Sky Aircraft has cut first metal for its SK-105 Skylander twin turboprop after making major changes to the design of the light utility aircraft.
The France-based GECI Aviation subsidiary - which is publicly revealing the Skylander's new configuration at ILA in the form of a model on its stand - has meanwhile signed a memorandum of understanding with the UAE defence force to supply 10 cargo versions of the aircraft.
"At the last Paris air show, the most important feedback we collected was to increase the economic speed, improve take-off and landing performance and - for potential customers in Africa - better range with maximum passengers," says GECI International vice-president marketing and sales Alfonso Ruggiero.
"If we keep the same engine, the only solution was to reduce drag," he adds. "We already had some trade-offs in the pot, and we decided to apply them."
This resulted in the deletion of the strut between the landing gear sponson and the wing, a reduction in the number of main landing gear wheels from four to two, and an extended, more aerodynamically efficient nose and cockpit. Also introduced were changes to the profile of the leading edge of the wing and double-slotted trailing edge flaps.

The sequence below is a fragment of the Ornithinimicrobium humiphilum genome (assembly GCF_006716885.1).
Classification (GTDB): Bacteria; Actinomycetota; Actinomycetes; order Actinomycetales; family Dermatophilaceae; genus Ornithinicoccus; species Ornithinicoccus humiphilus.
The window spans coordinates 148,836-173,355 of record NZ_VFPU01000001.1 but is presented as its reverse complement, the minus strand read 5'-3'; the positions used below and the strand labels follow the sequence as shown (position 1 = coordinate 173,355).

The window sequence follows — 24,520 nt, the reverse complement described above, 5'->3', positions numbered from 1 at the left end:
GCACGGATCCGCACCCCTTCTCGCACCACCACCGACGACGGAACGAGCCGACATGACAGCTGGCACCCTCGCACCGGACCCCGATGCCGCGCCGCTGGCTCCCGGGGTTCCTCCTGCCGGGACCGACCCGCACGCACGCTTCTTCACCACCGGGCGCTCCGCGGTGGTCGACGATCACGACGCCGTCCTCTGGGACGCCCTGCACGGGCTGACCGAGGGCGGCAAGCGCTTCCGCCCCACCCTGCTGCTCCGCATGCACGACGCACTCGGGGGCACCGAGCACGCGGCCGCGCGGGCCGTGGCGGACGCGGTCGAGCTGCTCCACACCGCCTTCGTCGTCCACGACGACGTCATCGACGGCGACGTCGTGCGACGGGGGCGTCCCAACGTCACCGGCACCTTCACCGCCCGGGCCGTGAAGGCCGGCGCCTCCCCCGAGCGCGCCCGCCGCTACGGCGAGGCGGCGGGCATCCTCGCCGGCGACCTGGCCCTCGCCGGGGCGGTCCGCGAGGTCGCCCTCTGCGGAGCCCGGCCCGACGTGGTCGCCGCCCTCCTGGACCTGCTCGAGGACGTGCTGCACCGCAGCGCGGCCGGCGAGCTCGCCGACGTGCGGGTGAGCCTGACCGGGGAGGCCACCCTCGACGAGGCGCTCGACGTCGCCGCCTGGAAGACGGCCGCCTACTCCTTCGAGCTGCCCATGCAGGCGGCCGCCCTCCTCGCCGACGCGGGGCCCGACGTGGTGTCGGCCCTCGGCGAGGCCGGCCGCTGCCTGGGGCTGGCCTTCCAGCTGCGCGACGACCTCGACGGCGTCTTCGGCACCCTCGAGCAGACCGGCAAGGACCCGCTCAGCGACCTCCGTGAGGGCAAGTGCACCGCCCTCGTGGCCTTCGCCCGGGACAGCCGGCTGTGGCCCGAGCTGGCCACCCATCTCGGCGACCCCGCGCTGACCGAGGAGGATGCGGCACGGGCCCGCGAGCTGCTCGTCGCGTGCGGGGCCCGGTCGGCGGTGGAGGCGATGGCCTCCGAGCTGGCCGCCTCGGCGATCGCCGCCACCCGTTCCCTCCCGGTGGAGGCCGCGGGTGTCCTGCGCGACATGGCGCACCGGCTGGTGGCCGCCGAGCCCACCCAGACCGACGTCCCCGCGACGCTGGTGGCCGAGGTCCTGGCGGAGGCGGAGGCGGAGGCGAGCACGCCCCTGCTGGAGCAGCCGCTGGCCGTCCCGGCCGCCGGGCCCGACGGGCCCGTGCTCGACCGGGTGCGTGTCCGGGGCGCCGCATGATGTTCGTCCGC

Market interest in the revamped Skylander is building, says Ruggiero. "Last week I was in Abu Dhabi for discussions with the Emirates air force. There was interest at a very high level for 10 aircraft." An MoU was signed with the UAE earlier this year, he adds.
According to Ruggiero, the Skylander has also been selected by Aircalin and an order awaits French government approval.
The Lorraine region of France is providing "repayable advances" worth €9 million ($10.7 million) for the SK-105 and could eventually take a stake in GECI Aviation, although "for the moment it's not a subject of discussion", says Ruggiero.
Powered by two 1,100shp (820kW) Pratt & Whitney Canada PT6A-65B turboprops driving five-blade Hartzell propellers, the high-wing, unpressurised Skylander is designed to carry up to 19 passengers or 2.7t of freight and operate from short, rough air strips.
The industrial ramp-up calls for four prototypes to be constructed to enable ground and flight-testing to begin in 2011. First flight is scheduled for the second half of next year and first delivery in late 2012.